Are Yorkies Good with Cats? Yorkie Temperament with Cats

Are Yorkies Good with Cats? Yorkie Temperament with Cats

Around 75% of Yorkies get along well with Cats, there can be some instances where both of them refuse to stay around each other. In that case, you will have to socialize and train both of them. If you introduce a Yorkie and a Cat when they both are young, there are more chances that they will get comfortable around each other. 

Are you thinking of getting a Yorkie when you already have a pet cat? Or is it vice versa? Whatever is the case, it’s natural to wonder if a  Yorkie and a cat get along with each other or not? 

Will they be able to live under the same roof or will they end up fighting with each other every day? You might wish that they cuddle each other to sleep but what if your Yorkie chases your cat every day to make sure that the cat stays outside the house?

You have ended up at the right place as it’s always better to make sure if a Yorkie and a cat can stay under the same roof before getting both of these.

I am Daniela Carrera, a professional dog trainer and a Yorkie owner for the last 7 years. So you rest assured that you are getting an expert opinion on this. First, let’s talk about the size of a Yorkie and a Cat.

Size Comparison between a Yorkie and a Cat 

Size of a Yorkie and a Cat

 

An adult Yorkshire Terrier can weigh around 7 lbs and be 7-8 inches tall.  A popular cat breed, Savannah, can weigh around 12 to 15 pounds at least. Savannahs are around 14 to 17 inches tall.

Therefore, Cats are normally larger in size when we compare them to the size of Yorkshire Terriers. This is the reason that most of the Yorkies do not tend to harm a cat, especially when the cat is fully grown.

But if you a larger than average and place him under the same roof with a small Kitten, that may not work out. In that case, I have seen Yorkies barking excessively and aggressively.

If you introduce Yorkie to a cat before the cat has fully grown, there are more chances that they can befriend each other.

Do Yorkies like to Chase Cats? 

Yorkshire Terriers were bred to chase rats and other small rodents. Naturally, they have a strong chase instinct to hunt and kill small rats and animals. But surprisingly, they don’t really like chasing cats.

Size could be a reason behind that as most cats are either same in size as a Yorkie or even larger.

But, if you place a small kitten and a more than average-sized Yorkie together, then your Yorkie’s strong chase instinct might get triggered. In general, Yorkies don’t chase cats.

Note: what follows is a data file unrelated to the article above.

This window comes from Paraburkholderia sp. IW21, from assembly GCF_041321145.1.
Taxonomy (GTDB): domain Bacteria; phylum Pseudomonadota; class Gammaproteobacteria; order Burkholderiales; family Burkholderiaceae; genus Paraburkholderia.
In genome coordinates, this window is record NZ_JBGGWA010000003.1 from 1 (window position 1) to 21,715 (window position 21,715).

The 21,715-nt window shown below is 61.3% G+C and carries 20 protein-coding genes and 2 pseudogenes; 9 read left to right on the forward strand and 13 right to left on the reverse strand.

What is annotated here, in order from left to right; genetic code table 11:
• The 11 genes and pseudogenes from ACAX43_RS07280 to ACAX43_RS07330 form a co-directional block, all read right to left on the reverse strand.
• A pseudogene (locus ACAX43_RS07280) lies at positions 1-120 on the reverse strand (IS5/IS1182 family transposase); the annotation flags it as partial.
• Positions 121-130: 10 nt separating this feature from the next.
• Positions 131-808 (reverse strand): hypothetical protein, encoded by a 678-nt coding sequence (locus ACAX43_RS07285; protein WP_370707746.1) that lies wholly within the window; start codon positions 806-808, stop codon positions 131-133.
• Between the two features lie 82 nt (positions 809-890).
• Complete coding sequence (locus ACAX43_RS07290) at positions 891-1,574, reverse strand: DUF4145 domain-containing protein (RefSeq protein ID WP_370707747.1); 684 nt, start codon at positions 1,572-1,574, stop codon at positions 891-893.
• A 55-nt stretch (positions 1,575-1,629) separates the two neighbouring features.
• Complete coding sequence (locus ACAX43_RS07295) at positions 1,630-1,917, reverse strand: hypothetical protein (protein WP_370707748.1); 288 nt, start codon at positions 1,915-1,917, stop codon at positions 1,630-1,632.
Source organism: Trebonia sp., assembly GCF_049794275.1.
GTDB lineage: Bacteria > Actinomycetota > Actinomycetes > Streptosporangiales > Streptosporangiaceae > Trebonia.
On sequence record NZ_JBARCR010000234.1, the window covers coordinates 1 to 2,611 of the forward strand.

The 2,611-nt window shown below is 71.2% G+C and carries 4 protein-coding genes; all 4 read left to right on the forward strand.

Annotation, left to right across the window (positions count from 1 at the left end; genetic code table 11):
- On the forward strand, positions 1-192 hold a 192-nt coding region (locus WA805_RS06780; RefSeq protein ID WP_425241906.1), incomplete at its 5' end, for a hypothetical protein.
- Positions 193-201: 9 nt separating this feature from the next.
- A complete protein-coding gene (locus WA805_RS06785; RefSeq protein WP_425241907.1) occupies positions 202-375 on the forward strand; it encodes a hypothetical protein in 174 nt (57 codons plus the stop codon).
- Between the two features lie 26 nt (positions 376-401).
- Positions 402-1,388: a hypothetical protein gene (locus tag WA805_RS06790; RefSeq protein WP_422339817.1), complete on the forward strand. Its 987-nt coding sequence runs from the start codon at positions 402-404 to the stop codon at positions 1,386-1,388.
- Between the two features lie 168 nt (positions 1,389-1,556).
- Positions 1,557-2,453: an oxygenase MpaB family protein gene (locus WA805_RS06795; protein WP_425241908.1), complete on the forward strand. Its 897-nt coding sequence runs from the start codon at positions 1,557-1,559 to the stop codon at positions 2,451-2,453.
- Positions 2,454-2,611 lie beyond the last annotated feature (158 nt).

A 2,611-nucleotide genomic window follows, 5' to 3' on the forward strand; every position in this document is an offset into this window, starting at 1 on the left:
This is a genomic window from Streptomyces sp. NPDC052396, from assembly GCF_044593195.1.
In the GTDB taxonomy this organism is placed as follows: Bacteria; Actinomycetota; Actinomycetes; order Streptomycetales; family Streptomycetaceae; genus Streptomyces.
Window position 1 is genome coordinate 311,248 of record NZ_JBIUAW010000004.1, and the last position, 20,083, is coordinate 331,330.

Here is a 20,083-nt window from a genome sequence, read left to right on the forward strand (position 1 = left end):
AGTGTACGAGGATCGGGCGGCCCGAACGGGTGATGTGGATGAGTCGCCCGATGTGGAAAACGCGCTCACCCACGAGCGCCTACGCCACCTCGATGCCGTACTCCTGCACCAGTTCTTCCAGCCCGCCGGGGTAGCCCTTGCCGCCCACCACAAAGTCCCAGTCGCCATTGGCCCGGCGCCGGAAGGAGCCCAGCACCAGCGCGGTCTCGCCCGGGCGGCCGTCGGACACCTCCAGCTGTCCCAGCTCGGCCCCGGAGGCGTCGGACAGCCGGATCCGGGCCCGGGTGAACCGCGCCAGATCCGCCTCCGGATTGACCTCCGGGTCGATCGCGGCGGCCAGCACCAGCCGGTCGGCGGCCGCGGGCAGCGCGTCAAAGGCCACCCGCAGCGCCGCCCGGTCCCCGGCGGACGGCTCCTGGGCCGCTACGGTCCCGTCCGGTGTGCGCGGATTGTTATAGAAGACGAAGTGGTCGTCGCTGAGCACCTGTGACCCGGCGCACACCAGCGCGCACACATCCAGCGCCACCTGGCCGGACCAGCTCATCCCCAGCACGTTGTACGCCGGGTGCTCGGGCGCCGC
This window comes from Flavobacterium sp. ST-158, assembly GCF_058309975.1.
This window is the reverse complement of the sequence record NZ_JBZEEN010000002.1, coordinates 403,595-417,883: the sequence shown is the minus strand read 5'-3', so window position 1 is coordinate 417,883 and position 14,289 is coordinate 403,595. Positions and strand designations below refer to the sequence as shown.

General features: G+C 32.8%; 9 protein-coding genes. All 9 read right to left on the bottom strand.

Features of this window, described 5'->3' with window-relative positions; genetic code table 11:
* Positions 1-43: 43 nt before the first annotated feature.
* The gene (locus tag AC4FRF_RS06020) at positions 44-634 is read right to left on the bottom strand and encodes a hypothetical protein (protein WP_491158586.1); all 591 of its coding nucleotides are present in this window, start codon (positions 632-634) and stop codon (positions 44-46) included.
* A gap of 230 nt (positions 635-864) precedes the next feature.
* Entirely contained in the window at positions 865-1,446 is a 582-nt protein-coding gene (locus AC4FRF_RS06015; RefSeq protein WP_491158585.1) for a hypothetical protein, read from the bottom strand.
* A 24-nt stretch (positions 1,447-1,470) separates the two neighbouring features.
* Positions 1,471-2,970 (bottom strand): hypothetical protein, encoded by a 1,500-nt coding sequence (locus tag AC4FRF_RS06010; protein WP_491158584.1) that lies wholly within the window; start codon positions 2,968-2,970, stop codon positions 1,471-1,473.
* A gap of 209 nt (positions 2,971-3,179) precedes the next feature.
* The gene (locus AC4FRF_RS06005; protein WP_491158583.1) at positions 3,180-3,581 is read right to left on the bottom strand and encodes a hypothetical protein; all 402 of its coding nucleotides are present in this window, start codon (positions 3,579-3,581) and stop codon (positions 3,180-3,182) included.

How to keep a Yorkie and a Cat in the same House? 

yorkie and cat together

1. Test the Waters

Before getting a cat in your house, try and introduce a friend’s/neighbour’s or someone else’s cat to your Yorkie. Analyze his behavior and observe how he reacts to the cat’s presence.

Supervise their meeting and do not extend the interaction for too long. If your Yorkie or that cat doesn’t behave properly, don’t worry as the bonding will get better with time.

If you already have a cat and are looking to get a Yorkie, do the same process with any smaller dog breed. It’s better to assess the situation and analyze your cat’s behavior around other smaller dog breeds before you buy a Yorkshire Terrier. There are some smaller dog breeds that don’t get along well with cats, so make sure not to bring a dog from that breed around your cat.

2. Best time to Introduce a Yorkie and a Cat is when they both are Young 

If you don’t want your house to turn into a pet war zone on their first meeting, it’s best to introduce a cat and the Yorkie when they are a kitten and a puppy, respectively.

There’s a very high chance that they both will feel comfortable with each other at that time and may even play together as well. Also, they will grow up together and get accustomed to each other’s size, behaviors, and temperament.

So, if possible, you should get a kitten when your Yorkie is a puppy and vice versa.

3. Supervise the first few meetings where you Introduce both of them

Supervise the first few times when the Yorkie and the cat meets and watch out for the signals. If they ignore or avoid each other, it means that they don’t see each other as a possible threat.